Process-based climate simulation: advances in high-resolution modelling and European climate risk...
Whenever an extreme weather event occurs nowadays, the question is invariably asked to which extent the event can be attributed to anthropogenic climate change; was this heat wave less likely in the past? Should such extreme rainfall, in this particular river basin, be expected to intensify in a warmer future climate? These questions are paramount to assess the impact of climate change and it is essential to give a substantiated answer that is the result of transparent scientific analysis of the data. The aim of this project is to develop a protocol for these analyses and lay the foundations of an operational service for extreme event attribution under the umbrella of the European Copernicus program.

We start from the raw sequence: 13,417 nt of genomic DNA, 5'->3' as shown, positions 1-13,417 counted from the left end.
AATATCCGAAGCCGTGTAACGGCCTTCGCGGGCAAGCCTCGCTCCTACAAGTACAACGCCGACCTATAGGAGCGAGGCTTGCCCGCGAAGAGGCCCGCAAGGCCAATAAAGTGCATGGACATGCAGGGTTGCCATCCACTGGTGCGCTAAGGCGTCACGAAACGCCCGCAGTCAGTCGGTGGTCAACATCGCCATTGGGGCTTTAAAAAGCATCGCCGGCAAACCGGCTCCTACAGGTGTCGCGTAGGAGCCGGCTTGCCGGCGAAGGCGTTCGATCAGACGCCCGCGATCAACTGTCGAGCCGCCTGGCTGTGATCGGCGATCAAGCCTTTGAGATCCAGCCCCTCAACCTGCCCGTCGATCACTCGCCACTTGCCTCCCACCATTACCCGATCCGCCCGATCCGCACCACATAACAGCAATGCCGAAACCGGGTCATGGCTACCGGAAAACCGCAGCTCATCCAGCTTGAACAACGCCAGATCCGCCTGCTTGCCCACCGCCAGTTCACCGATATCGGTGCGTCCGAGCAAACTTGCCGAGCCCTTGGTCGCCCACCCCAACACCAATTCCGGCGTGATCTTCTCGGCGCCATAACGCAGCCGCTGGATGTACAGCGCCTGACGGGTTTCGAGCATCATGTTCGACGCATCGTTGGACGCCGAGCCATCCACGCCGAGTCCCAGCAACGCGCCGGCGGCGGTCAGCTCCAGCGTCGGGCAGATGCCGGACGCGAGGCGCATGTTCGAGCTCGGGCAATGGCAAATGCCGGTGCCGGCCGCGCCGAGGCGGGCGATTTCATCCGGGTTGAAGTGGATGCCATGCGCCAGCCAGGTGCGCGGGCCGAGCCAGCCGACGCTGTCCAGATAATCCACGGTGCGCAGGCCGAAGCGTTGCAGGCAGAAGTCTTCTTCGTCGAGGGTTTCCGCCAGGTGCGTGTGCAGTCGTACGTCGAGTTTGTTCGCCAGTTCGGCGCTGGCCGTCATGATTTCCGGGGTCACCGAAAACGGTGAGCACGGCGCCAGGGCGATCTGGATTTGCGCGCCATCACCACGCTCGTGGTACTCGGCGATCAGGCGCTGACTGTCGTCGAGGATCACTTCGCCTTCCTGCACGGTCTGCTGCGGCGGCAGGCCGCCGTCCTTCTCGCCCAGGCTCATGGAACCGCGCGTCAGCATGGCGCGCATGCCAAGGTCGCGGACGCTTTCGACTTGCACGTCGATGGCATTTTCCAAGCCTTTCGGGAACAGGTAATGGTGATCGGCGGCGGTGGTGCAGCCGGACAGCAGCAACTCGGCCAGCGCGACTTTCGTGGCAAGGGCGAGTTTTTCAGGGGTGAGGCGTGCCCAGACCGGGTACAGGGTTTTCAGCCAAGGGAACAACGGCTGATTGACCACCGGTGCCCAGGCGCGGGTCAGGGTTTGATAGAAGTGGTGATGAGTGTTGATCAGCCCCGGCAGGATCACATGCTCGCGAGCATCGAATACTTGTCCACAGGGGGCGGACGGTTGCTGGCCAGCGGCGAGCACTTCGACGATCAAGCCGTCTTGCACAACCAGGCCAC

The Netherlands eScience Center is working together with the KNMI and University of Oxford to build digital infrastructure to perform climate attribution studies. We are making climate data available in the Copernicus Data Store (CDS) and create the processing and statistical tools in the Copernicus Toolbox. Future analyses using these tools will then benefit from the massive amount of data in the CDS and have the means to construct a transparent, reproducible and well-performing workflow to compute and model climate extremes. Ultimately, these data and tools will accelerate and improve attribution studies, such that the general public can be rapidly and reliably informed about the role of climate change during extreme weather events.
C3S Attribution Workshop
C3S_62 Prototype Extreme Events and Attribution Service